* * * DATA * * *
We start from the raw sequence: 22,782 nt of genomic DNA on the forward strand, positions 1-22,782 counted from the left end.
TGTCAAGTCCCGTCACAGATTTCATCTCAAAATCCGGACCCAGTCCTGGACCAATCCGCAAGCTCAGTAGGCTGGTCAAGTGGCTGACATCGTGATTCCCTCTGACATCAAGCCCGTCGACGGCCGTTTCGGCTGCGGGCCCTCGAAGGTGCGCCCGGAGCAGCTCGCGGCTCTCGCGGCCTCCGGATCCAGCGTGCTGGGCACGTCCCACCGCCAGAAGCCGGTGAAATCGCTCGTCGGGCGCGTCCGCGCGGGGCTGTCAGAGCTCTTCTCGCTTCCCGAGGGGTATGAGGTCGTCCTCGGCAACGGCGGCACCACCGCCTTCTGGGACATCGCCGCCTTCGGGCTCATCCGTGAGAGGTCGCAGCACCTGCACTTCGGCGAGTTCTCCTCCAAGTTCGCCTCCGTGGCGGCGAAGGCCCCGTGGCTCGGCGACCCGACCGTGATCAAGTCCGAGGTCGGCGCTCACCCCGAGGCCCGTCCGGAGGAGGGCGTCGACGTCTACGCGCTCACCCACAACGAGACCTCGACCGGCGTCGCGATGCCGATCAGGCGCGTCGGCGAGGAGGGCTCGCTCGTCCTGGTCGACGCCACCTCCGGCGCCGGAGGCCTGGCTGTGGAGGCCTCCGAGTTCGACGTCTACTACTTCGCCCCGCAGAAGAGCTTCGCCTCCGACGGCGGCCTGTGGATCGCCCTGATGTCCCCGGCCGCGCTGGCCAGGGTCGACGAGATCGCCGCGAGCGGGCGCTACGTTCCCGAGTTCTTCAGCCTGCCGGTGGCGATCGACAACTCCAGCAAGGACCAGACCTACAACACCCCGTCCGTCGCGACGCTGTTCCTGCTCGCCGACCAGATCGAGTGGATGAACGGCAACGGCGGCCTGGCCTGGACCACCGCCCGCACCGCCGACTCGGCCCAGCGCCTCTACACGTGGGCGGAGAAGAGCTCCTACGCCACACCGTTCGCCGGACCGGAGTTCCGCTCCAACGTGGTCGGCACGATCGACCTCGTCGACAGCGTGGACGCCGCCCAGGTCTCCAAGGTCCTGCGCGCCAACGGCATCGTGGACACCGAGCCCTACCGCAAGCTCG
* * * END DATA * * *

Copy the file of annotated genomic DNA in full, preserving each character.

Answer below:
We start from the raw sequence: 22,782 nt of genomic DNA on the forward strand, positions 1-22,782 counted from the left end.
TGTCAAGTCCCGTCACAGATTTCATCTCAAAATCCGGACCCAGTCCTGGACCAATCCGCAAGCTCAGTAGGCTGGTCAAGTGGCTGACATCGTGATTCCCTCTGACATCAAGCCCGTCGACGGCCGTTTCGGCTGCGGGCCCTCGAAGGTGCGCCCGGAGCAGCTCGCGGCTCTCGCGGCCTCCGGATCCAGCGTGCTGGGCACGTCCCACCGCCAGAAGCCGGTGAAATCGCTCGTCGGGCGCGTCCGCGCGGGGCTGTCAGAGCTCTTCTCGCTTCCCGAGGGGTATGAGGTCGTCCTCGGCAACGGCGGCACCACCGCCTTCTGGGACATCGCCGCCTTCGGGCTCATCCGTGAGAGGTCGCAGCACCTGCACTTCGGCGAGTTCTCCTCCAAGTTCGCCTCCGTGGCGGCGAAGGCCCCGTGGCTCGGCGACCCGACCGTGATCAAGTCCGAGGTCGGCGCTCACCCCGAGGCCCGTCCGGAGGAGGGCGTCGACGTCTACGCGCTCACCCACAACGAGACCTCGACCGGCGTCGCGATGCCGATCAGGCGCGTCGGCGAGGAGGGCTCGCTCGTCCTGGTCGACGCCACCTCCGGCGCCGGAGGCCTGGCTGTGGAGGCCTCCGAGTTCGACGTCTACTACTTCGCCCCGCAGAAGAGCTTCGCCTCCGACGGCGGCCTGTGGATCGCCCTGATGTCCCCGGCCGCGCTGGCCAGGGTCGACGAGATCGCCGCGAGCGGGCGCTACGTTCCCGAGTTCTTCAGCCTGCCGGTGGCGATCGACAACTCCAGCAAGGACCAGACCTACAACACCCCGTCCGTCGCGACGCTGTTCCTGCTCGCCGACCAGATCGAGTGGATGAACGGCAACGGCGGCCTGGCCTGGACCACCGCCCGCACCGCCGACTCGGCCCAGCGCCTCTACACGTGGGCGGAGAAGAGCTCCTACGCCACACCGTTCGCCGGACCGGAGTTCCGCTCCAACGTGGTCGGCACGATCGACCTCGTCGACAGCGTGGACGCCGCCCAGGTCTCCAAGGTCCTGCGCGCCAACGGCATCGTGGACACCGAGCCCTACCGCAAGCTCG